Dennett, a philosopher, and Griffin, an ethologist, have recently presented influential arguments promoting the extended use of intentional language by students of animal behavior. This essay seeks to elucidate and to contrast the claims made by each of these authors, and to evaluate their proposals primarily from the perspective of a practicing comparative psychologist or ethologist. While Griffin regards intentional terms as explanatory, Dennett assigns them a descriptive function; the issue of animal consciousness is central to Griffin's program and (...) only tangentially related to Dennett's. The philosopher's arguments are founded upon a more coherent metaphysics, but Dennett neglects to substantiate his claim that animal competences can be most readily modelled by artificial intelligence specialists when they are described in intentional terms. Both authors assume that some examples of animal behavior should not be given an intentional characterization, but neither provides adequate guidelines for the identification of cases belonging to this negative set. (shrink)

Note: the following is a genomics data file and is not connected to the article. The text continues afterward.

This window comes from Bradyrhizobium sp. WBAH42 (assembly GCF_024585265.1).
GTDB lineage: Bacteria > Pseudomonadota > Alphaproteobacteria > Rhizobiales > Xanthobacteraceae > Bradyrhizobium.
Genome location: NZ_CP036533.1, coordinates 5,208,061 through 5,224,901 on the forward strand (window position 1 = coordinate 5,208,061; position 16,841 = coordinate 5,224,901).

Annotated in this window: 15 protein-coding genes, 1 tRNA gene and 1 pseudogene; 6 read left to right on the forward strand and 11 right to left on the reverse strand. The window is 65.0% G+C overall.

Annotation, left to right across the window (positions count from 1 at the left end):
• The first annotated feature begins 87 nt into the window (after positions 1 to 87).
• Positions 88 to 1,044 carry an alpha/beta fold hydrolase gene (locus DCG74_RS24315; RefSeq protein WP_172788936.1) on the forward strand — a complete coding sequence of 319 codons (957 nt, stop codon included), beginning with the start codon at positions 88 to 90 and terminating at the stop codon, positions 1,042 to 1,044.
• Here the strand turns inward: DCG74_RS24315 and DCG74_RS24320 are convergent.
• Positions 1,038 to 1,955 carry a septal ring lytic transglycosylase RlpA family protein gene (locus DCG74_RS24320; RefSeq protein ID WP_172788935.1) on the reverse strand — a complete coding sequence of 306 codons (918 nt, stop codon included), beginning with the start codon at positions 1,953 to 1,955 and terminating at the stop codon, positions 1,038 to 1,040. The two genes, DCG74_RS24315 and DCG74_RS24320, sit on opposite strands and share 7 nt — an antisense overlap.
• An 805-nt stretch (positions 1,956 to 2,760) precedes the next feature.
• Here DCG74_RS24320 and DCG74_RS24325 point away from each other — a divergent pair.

While the homology concept has taken on importance in thinking about the nature of psychological kinds, no one has shown how comparative psychological and behavioral evidence can distinguish between competing homology claims. I adapt the operational criteria of homology to accomplish this. I consider two competing homology claims that compare human anger with putative aggression systems of nonhuman animals, and demonstrate the effectiveness of these criteria in adjudicating between these claims.